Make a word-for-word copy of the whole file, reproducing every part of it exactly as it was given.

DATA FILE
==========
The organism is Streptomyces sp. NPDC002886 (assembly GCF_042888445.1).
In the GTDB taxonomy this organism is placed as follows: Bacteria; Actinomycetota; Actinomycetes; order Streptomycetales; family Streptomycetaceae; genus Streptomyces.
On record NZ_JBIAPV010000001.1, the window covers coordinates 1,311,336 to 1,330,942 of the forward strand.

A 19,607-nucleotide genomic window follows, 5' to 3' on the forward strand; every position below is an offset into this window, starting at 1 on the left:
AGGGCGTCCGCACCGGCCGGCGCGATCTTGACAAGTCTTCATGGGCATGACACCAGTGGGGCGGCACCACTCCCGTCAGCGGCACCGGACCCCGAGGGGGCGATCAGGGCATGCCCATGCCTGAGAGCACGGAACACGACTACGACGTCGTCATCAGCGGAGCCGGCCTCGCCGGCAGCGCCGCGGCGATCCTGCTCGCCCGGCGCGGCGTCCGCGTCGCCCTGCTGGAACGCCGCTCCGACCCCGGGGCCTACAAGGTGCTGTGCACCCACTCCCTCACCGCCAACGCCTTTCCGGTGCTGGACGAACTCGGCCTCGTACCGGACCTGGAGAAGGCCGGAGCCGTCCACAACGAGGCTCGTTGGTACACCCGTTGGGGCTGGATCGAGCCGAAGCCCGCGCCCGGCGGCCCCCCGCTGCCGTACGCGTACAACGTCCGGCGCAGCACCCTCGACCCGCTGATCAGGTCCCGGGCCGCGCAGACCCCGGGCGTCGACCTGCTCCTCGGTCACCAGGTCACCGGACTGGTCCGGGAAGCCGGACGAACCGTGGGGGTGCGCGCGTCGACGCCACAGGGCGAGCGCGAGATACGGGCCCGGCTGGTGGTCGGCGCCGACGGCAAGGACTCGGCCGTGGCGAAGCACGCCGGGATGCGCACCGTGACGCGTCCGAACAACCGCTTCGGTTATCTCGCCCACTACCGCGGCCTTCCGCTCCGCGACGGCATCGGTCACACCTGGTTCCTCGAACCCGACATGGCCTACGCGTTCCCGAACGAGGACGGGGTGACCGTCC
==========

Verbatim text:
The organism is Streptomyces sp. NPDC002886 (assembly GCF_042888445.1).
In the GTDB taxonomy this organism is placed as follows: Bacteria; Actinomycetota; Actinomycetes; order Streptomycetales; family Streptomycetaceae; genus Streptomyces.
On record NZ_JBIAPV010000001.1, the window covers coordinates 1,311,336 to 1,330,942 of the forward strand.

A 19,607-nucleotide genomic window follows, 5' to 3' on the forward strand; every position below is an offset into this window, starting at 1 on the left:
AGGGCGTCCGCACCGGCCGGCGCGATCTTGACAAGTCTTCATGGGCATGACACCAGTGGGGCGGCACCACTCCCGTCAGCGGCACCGGACCCCGAGGGGGCGATCAGGGCATGCCCATGCCTGAGAGCACGGAACACGACTACGACGTCGTCATCAGCGGAGCCGGCCTCGCCGGCAGCGCCGCGGCGATCCTGCTCGCCCGGCGCGGCGTCCGCGTCGCCCTGCTGGAACGCCGCTCCGACCCCGGGGCCTACAAGGTGCTGTGCACCCACTCCCTCACCGCCAACGCCTTTCCGGTGCTGGACGAACTCGGCCTCGTACCGGACCTGGAGAAGGCCGGAGCCGTCCACAACGAGGCTCGTTGGTACACCCGTTGGGGCTGGATCGAGCCGAAGCCCGCGCCCGGCGGCCCCCCGCTGCCGTACGCGTACAACGTCCGGCGCAGCACCCTCGACCCGCTGATCAGGTCCCGGGCCGCGCAGACCCCGGGCGTCGACCTGCTCCTCGGTCACCAGGTCACCGGACTGGTCCGGGAAGCCGGACGAACCGTGGGGGTGCGCGCGTCGACGCCACAGGGCGAGCGCGAGATACGGGCCCGGCTGGTGGTCGGCGCCGACGGCAAGGACTCGGCCGTGGCGAAGCACGCCGGGATGCGCACCGTGACGCGTCCGAACAACCGCTTCGGTTATCTCGCCCACTACCGCGGCCTTCCGCTCCGCGACGGCATCGGTCACACCTGGTTCCTCGAACCCGACATGGCCTACGCGTTCCCGAACGAGGACGGGGTGACCGTCC